The official has responded emphatically to allegations that public money has gone missing, and accused the previous government of having a case to answer
The Deputy Prime Minister of Ukraine, Borys Kolesnikov, has reacted with fury to accusations that his government embezzled $4 billion (€3.15bn) of Euro 2012 funding, and insists he will take Yulia Tymoshenko's former regime to court to prove they were guilty of corruption after winning the bid to host the tournament.
Ostap Semerak, a member of the shadow cabinet, told Goal.com that up to 40 per cent of the tournament budget has disappeared and claimed that under Kolesnikov, the man with responsibility for Euro 2012, contracts have been awarded without a tender process to companies that have been accomplices in embezzlement.
He added that he has proof of corruption within the current regime and will be pressing ahead with court action once the tournament has finished.
Semerak cited the Lviv stadium, which cost around $330m (€260m) to construct, alleging he saw the same amount given in kick-backs to government ministers. Kiev's Olympic Stadium was offered as another example where corruption has taken place, costing the public purse between $500m-$550m (€395-€435m) – twice as much as the Donbass Arena in Donetsk, which was privately funded.
“The current government has used Euro 2012 and the preparation for it as a good opportunity to get money from the public purse,” he said.
“Each citizen of Ukraine has had the equivalent of £200 taken from his pocket. This is one of the biggest corruption scandals in the last 20 years."
But when asked by Goal.com to respond to those allegations Kolesnikov insisted on a personal interview and is adamant that he can account for every penny of the budget – inviting European Union investigators to delve into the accounts to prove his case.
The 49-year-old says he has proof that Tymoshenko's government were themselves guilty of corruption between the announcement in April 2007 that Ukraine and Poland would host the tournament, and her defeat in the Presidential elections of February 2010.
Kolesnikov also disputes Semerak's claim that the tournament cost $10bn to fund, stating the figure is only half of that.
“Can I account for every penny spent on this tournament? Absolutely,” said Kolesnikov. “We will ask in court for the opposition to confirm or deny the facts - the fact of [their] corruption.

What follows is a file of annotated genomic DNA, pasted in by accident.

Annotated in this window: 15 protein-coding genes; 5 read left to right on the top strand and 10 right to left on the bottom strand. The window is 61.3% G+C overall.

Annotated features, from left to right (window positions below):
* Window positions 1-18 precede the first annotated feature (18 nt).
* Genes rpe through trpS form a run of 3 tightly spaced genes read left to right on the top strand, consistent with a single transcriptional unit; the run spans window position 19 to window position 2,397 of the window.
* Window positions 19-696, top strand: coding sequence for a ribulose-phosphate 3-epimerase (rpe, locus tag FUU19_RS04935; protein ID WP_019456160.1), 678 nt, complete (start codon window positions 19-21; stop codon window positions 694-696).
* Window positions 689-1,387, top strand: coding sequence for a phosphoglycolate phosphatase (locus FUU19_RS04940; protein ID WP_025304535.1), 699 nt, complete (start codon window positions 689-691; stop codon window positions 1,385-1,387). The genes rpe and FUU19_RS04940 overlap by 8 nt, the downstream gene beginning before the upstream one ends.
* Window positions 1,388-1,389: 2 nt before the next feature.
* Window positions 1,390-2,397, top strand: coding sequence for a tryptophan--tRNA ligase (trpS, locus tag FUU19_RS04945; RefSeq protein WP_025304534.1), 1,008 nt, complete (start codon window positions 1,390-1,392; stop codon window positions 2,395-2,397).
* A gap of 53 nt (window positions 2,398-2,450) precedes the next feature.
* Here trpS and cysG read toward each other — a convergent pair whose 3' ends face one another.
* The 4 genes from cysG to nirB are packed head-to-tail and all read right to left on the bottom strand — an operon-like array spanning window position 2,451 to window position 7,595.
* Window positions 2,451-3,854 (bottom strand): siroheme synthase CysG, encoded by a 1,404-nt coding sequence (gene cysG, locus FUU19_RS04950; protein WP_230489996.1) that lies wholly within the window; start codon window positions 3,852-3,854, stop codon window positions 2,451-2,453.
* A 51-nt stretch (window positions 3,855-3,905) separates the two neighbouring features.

“They don't have facts [that his regime have been involved in corruption] because it is impossible. We will see them in court. They have no chance as all our papers are ready.
|Can I account for every penny spent on this tournament? Absolutely
- Ukraine Deputy Prime Minister
“I would welcome the EU becoming involved as we are completely sure in our righteousness. We are ready for every kind of situation. Basically, if you want to speak about corruption it is best that you speak to the members of Yulia Tymoshenko's regime."
Kolesnikov has also promised that he will ask prosecutors to investigate Tymoshenko – who is currently serving a seven-year prison term after being found guilty for abusing her powers while in office, a sentence that has brought international condemnation – and other members of her former government immediately after Sunday's final in Kiev.
He continued: “The regime of Tymoshenko has kicked the tournament three times. Firstly, when they failed in their preparation; secondly, when they asked the world to boycott the tournament in Ukraine; and thirdly with what they are doing now [with these accusations] when they understand the tournament is going successfully. They are trying every kind of way to punish our country.
“But in any case we don't want to start any kind of judicial process during the tournament. Everybody who is speaking about corruption – well, the courts will be waiting for them, immediately after July 1.”
With Kolesnikov promising legal action, it appears certain that Semerak and other members of the Tymoshenko government will have to defend themselves in court, although if there is a change in government in October then it may be the current ruling party who come under fire.